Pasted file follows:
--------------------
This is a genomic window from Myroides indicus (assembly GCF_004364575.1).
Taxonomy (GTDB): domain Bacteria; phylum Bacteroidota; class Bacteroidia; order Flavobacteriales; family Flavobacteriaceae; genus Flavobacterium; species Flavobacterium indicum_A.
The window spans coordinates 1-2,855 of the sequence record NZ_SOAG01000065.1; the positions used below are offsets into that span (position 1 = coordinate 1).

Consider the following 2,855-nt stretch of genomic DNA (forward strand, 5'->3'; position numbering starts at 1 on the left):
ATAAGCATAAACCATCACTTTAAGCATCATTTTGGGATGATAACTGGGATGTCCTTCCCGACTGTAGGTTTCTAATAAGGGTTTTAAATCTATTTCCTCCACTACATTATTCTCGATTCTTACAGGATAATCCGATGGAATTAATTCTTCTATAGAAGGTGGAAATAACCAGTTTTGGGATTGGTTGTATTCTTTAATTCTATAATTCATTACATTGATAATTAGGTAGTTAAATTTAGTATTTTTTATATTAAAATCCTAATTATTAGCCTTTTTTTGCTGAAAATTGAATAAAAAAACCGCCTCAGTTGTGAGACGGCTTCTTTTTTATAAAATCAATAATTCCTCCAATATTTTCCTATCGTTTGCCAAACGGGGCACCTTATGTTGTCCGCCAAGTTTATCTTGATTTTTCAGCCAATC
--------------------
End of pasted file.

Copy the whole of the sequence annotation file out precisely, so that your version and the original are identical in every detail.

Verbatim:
This is a genomic window from Myroides indicus (assembly GCF_004364575.1).
Taxonomy (GTDB): domain Bacteria; phylum Bacteroidota; class Bacteroidia; order Flavobacteriales; family Flavobacteriaceae; genus Flavobacterium; species Flavobacterium indicum_A.
The window spans coordinates 1-2,855 of the sequence record NZ_SOAG01000065.1; the positions used below are offsets into that span (position 1 = coordinate 1).

Consider the following 2,855-nt stretch of genomic DNA (forward strand, 5'->3'; position numbering starts at 1 on the left):
ATAAGCATAAACCATCACTTTAAGCATCATTTTGGGATGATAACTGGGATGTCCTTCCCGACTGTAGGTTTCTAATAAGGGTTTTAAATCTATTTCCTCCACTACATTATTCTCGATTCTTACAGGATAATCCGATGGAATTAATTCTTCTATAGAAGGTGGAAATAACCAGTTTTGGGATTGGTTGTATTCTTTAATTCTATAATTCATTACATTGATAATTAGGTAGTTAAATTTAGTATTTTTTATATTAAAATCCTAATTATTAGCCTTTTTTTGCTGAAAATTGAATAAAAAAACCGCCTCAGTTGTGAGACGGCTTCTTTTTTATAAAATCAATAATTCCTCCAATATTTTCCTATCGTTTGCCAAACGGGGCACCTTATGTTGTCCGCCAAGTTTATCTTGATTTTTCAGCCAATC